The IRS has issued a proposal that would amend the existing Affordable Care Act (“ACA”) regulations regarding eligibility for the law’s premium tax credit (“PTC”) to provide that the affordability of employer-sponsored minimum essential coverage for family members of an employee is based on the family’s share of the cost of covering family members, and not just the cost of covering only the employee.
Law. Under the ACA, people who do not have access to “affordable” health insurance through their jobs may qualify for the PTC to help purchase coverage through the ACA’s health insurance Marketplaces. The ACA and its regulations currently provide that employer coverage is not affordable if the share of the annual premium the employee must pay for self-only coverage is more than the “required contribution percentage” of household income. The required contribution percentage is 9.5%, as indexed annually.
In addition, the ACA’s employer shared responsibility rules require Applicable Large Employers (“ALEs”) to offer affordable, minimum value health coverage to full-time employees or be subject to a penalty. Again, the ACA provides that an ALE’s coverage is affordable if the employee’s required contribution for self-only coverage does not exceed the required contribution percentage. ALEs that fail to provide affordable coverage are liable for a penalty of $3,000 per year (as indexed) for each full-time employee who receives a PTC through an Exchange. (For these purposes, the amount in Box 1 of Form W-2 can be substituted for household income.)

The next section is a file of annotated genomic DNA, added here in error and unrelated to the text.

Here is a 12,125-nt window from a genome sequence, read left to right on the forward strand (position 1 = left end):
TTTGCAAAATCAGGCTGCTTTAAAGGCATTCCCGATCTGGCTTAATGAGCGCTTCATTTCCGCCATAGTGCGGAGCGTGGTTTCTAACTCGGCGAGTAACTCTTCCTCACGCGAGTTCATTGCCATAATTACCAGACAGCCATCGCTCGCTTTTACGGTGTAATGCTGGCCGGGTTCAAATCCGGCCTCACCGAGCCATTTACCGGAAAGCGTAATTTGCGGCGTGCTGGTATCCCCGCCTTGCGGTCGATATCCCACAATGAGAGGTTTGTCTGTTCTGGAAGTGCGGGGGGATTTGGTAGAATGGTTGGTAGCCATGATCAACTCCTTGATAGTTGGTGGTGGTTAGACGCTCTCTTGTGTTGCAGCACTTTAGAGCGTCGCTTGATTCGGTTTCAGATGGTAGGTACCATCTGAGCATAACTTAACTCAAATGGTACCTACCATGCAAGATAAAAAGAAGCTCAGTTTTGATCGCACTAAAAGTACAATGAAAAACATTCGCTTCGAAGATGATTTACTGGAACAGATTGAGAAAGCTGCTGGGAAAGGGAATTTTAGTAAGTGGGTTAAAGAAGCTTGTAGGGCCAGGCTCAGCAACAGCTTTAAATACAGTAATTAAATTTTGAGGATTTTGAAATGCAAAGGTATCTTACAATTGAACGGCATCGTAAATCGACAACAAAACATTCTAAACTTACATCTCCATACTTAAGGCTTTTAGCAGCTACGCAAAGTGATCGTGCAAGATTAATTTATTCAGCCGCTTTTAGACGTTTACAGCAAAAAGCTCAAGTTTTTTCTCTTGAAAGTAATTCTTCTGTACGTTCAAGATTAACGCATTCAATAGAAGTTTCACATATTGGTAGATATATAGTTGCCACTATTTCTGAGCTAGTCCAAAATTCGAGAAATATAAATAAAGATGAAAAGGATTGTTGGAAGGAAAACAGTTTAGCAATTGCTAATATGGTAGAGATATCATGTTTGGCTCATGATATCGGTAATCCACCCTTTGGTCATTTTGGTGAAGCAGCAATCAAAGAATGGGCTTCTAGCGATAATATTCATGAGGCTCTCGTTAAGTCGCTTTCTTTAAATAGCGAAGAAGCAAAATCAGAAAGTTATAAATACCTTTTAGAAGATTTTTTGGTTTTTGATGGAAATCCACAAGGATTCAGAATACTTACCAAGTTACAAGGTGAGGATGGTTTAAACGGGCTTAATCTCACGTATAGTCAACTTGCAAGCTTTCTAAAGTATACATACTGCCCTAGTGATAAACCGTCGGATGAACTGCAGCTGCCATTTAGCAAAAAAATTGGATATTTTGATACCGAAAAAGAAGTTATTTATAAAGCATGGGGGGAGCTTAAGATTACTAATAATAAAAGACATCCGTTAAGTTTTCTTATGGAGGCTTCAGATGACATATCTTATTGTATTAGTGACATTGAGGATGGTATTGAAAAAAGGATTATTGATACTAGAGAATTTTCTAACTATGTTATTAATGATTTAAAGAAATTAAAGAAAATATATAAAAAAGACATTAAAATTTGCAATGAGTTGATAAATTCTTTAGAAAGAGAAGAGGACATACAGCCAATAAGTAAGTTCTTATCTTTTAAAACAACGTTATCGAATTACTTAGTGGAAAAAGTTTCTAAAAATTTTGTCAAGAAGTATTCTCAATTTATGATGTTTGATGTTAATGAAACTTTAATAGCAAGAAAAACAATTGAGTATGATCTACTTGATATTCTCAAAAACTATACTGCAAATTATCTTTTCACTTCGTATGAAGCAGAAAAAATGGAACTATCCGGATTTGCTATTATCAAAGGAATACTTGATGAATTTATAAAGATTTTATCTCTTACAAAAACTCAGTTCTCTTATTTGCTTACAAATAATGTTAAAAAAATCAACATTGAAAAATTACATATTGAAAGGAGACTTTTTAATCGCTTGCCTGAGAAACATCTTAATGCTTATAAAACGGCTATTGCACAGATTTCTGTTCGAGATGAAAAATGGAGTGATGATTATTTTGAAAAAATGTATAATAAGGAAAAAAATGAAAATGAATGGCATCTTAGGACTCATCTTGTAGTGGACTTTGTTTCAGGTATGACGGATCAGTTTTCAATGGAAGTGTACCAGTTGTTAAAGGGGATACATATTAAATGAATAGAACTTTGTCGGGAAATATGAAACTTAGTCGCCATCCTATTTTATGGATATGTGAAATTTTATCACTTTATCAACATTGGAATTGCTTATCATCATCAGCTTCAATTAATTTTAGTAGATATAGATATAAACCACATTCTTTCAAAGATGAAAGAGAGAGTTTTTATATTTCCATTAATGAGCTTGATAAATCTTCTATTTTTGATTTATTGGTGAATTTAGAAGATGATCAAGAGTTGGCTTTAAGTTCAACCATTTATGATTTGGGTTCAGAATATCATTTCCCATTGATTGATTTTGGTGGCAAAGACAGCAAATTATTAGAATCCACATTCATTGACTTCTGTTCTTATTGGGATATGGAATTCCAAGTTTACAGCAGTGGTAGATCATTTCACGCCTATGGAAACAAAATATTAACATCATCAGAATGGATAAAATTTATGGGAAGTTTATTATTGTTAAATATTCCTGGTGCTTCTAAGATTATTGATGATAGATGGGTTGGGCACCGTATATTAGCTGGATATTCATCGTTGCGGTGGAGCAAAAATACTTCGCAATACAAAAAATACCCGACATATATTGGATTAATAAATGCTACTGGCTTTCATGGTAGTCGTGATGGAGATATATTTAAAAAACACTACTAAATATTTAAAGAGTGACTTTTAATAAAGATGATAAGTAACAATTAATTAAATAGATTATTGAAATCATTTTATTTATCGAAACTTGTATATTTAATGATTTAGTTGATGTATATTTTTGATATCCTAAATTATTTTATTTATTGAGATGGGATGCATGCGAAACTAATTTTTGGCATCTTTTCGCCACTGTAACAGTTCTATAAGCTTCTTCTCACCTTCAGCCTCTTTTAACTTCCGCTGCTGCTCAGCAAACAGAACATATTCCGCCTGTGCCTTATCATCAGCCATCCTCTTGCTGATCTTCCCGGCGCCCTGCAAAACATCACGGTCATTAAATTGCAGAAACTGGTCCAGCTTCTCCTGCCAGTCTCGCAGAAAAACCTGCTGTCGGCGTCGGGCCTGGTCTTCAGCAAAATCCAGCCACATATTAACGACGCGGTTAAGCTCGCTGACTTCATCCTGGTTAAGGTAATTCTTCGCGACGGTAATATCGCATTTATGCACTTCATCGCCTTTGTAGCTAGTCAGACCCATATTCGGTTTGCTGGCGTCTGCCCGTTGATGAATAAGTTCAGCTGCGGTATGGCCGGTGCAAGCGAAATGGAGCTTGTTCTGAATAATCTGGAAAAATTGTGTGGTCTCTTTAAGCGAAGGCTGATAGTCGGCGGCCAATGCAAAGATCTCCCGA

IRS Proposal. The IRS explains that “[f]or family members of an employee offered health coverage through an employer, the cost of that family coverage can sometimes be very expensive and make health insurance out of reach.” Therefore, the IRS is proposing to eliminate what it is calling a “family glitch.” Under the proposal, family members of an employee who is offered coverage that is affordable for the employee under self-only coverage but not affordable for the other family members under family coverage may qualify for the PTC. However, under these circumstances, the employee would not be eligible for the PTC.
Note: It is important to note that this proposal should not affect the penalties that apply to ALEs. The proposed regulations would make changes only to the affordability rules for family members other than the employee and therefore the number of employees who receive a PTC would not be affected.
The proposed regulation can be found at: www.federalregister.gov/documents/2022/04/07/2022-07158/affordability-of-employer-coverage-for-family-members-of-employees